Video Games Dangerous? A Gamer Talks

Oftentimes, we hear in the media that video games hurt children. I take a softer position (loving games myself). I think I raised great kids (two girls who are well-known in the contemporary art scene internationally and a great son who grew up on video games and has turned that knowledge into computer game design, human interactive art (with his sisters), and is finishing up a multi-disciplinary digital media Masters degree at U. of Florida. The kid turned up pretty good and well-adjusted, not a violent child, as we are told by the media and supposed academic “studies.”

I found this insightful article by a good guy who grew up as a “gamer.” Those of you who enjoy video games or work with adolescents would benefit from reading this article. Don’t buy everything you hear in the traditional media world. – Dr. Sam

Katie said,

February 7, 2015 @ 8:54 am

Dear Dr. Sam

Your video on a narcissistic man gave me goosebumps. I am 100% dating one. Soo Charming, never wrong, lies, hurts me emotiknally if things don’t go his way, thinks he’s always right, squirms when you’re questioning his areas for improvement. He is everything you speak of. We’ve been together almost 10 years and I met him 15 years ago when I was 12 years old. I am very much attached to him. The last 2.5 have been horrible. I caught him in so many lies. He did as you said he would. looked at me in the face and swore on my life nothing had happened between him and other women… But I had already found the evidence. He put the blame on me too as you mentioned. He has betrayed me with other women on many many occasions. I don’t understand myself at all…why I stay. Why I can’t just let go? I keep holding on thinking he will change and feeling sorry for him. I am the definition of a codependent and definitely the sweetest most genuine hearted person. I always see the good in everyone. I am always looking for ways to better and improve myself and trying to understand the why behind my actions and behaviors. My questions to you are: how likely is it that he will ever change? How do you get them to want to change? Why did he become this way? (He did have a hard childhood, with parents who got a divorce and never gave him attention and were very self absorbed). What would you suggest to me? If I wanted to leave, how can I get over the codependent issues I have to him. I feel like I’m a drug addict and he’s the poisonous drug I keep willingly injecting. Also why am I a codependent? Why did I take on this role? My parents are highly loving and caring people. My mom and dad however almost have that narcissistic/ codependent relationship and I wonder if I’ve learned it from that? I just want to understand myself better and start living a happier life.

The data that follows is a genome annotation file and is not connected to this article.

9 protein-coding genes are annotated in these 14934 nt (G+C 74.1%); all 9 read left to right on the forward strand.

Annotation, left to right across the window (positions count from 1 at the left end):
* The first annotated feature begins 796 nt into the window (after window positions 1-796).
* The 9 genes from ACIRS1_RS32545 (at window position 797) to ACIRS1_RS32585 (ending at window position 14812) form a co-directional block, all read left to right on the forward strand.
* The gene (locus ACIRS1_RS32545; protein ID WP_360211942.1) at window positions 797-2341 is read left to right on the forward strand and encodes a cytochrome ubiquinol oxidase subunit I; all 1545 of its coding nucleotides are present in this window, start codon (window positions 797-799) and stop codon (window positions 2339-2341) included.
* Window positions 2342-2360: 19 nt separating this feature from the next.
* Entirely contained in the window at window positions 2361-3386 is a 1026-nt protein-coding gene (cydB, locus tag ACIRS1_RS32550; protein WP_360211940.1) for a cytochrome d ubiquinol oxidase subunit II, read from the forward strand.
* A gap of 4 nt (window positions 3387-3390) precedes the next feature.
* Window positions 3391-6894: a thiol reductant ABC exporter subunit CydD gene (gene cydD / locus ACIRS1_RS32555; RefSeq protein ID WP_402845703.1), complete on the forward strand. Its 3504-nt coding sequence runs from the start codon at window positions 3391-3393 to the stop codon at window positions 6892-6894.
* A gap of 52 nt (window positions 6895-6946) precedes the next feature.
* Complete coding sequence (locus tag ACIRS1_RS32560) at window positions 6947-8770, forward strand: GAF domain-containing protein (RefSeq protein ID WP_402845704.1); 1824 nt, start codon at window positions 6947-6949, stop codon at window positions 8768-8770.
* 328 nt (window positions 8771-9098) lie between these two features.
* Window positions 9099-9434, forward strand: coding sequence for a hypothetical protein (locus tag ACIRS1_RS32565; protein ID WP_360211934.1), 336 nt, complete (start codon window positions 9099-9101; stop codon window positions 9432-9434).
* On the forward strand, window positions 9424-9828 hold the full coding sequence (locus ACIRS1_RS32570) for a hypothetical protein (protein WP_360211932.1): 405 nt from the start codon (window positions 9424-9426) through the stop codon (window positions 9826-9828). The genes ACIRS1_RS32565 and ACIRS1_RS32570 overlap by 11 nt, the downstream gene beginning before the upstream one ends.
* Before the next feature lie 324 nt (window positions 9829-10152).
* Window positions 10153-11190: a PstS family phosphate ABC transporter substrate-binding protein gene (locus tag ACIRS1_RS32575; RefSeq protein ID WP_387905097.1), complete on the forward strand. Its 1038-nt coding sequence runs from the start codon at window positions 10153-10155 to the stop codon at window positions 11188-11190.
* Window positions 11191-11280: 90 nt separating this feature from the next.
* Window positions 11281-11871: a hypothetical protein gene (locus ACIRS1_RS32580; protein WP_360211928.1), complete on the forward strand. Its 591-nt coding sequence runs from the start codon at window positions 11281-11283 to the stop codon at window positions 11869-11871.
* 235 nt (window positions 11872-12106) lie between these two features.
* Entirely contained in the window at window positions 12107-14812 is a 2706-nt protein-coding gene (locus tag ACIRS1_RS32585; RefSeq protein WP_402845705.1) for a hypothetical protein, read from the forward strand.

I’m sorry this is a long message. I hope you can help me. I’ve seen a psychotherapist and life coach to try and get over him after he left me for someone else.. And then as soon as he wanted back in my life, after trying to say no many times, he finally won me over again with his caring and charming behavior.

Thank you for your time,

Dr.Sam said,

February 7, 2015 @ 9:34 am

If you have confronted your “lover” with evidence that he has cheated on you, that says that he is a hardcore narcissistic liar. Chances are that he will not change. He might not be able to ever break in his arrogance. He is abusive to you, and on that basis alone you should run to the hills. You appear to be addicted to him, probably on many levels (emotionally, his energy, and possibly his sexual/immaterial connection with you. All these need to be broken by finding the first early events of connection and reframing them through visualization, or kinesthetically (EMDR, EFT, etc), or other forms of reframing original imprints. You are codependent, as you say. I would look at your family closely. I would look at early imprint moments when you gave yourself permission to emulate your codependent parent and reverse that decision via reframe. I do work with prenatal trauma. Sometimes there can be a decision made while a baby in the womb to “save mommy” which can make the child a “caregiver” from birth. That would have to be explored. Most therapists don’t do this kind of work either because they don’t believe in it or don’t know. See my article: Lopez De Victoria, S. (2010, June 29). Emotional Trauma in the Womb. Posted on Psych Central Web site:

I would encourage you to look for and find a 12-Step program for codependents such as Codependents Anonymous (CoDa). You can find them by your zip code at

Hope this helps.

Keep in mind that I do phone and Skype sessions if interested.

Dr. Sam

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